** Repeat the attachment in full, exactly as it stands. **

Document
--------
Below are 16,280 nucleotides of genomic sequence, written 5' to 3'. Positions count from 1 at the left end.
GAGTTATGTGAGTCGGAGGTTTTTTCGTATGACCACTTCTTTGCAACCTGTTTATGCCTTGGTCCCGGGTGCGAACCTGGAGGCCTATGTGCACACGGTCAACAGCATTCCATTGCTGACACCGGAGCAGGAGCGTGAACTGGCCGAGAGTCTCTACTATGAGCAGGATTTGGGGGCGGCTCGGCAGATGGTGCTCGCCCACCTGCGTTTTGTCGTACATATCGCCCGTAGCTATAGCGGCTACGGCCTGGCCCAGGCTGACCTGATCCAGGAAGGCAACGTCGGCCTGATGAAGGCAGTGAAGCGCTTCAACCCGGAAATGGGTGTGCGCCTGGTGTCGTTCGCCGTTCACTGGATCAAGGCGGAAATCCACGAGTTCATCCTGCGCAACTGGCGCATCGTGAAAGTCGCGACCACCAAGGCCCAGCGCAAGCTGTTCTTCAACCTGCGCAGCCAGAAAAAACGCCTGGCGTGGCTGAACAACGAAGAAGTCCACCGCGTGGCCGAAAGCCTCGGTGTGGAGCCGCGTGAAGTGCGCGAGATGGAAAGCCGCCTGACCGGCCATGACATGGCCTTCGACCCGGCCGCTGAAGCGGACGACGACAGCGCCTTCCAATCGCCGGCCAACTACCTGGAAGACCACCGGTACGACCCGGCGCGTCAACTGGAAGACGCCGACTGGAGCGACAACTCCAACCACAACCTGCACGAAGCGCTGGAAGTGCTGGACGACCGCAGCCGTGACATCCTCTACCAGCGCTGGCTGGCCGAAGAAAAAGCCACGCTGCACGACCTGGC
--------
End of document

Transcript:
Below are 16,280 nucleotides of genomic sequence, written 5' to 3'. Positions count from 1 at the left end.
GAGTTATGTGAGTCGGAGGTTTTTTCGTATGACCACTTCTTTGCAACCTGTTTATGCCTTGGTCCCGGGTGCGAACCTGGAGGCCTATGTGCACACGGTCAACAGCATTCCATTGCTGACACCGGAGCAGGAGCGTGAACTGGCCGAGAGTCTCTACTATGAGCAGGATTTGGGGGCGGCTCGGCAGATGGTGCTCGCCCACCTGCGTTTTGTCGTACATATCGCCCGTAGCTATAGCGGCTACGGCCTGGCCCAGGCTGACCTGATCCAGGAAGGCAACGTCGGCCTGATGAAGGCAGTGAAGCGCTTCAACCCGGAAATGGGTGTGCGCCTGGTGTCGTTCGCCGTTCACTGGATCAAGGCGGAAATCCACGAGTTCATCCTGCGCAACTGGCGCATCGTGAAAGTCGCGACCACCAAGGCCCAGCGCAAGCTGTTCTTCAACCTGCGCAGCCAGAAAAAACGCCTGGCGTGGCTGAACAACGAAGAAGTCCACCGCGTGGCCGAAAGCCTCGGTGTGGAGCCGCGTGAAGTGCGCGAGATGGAAAGCCGCCTGACCGGCCATGACATGGCCTTCGACCCGGCCGCTGAAGCGGACGACGACAGCGCCTTCCAATCGCCGGCCAACTACCTGGAAGACCACCGGTACGACCCGGCGCGTCAACTGGAAGACGCCGACTGGAGCGACAACTCCAACCACAACCTGCACGAAGCGCTGGAAGTGCTGGACGACCGCAGCCGTGACATCCTCTACCAGCGCTGGCTGGCCGAAGAAAAAGCCACGCTGCACGACCTGGC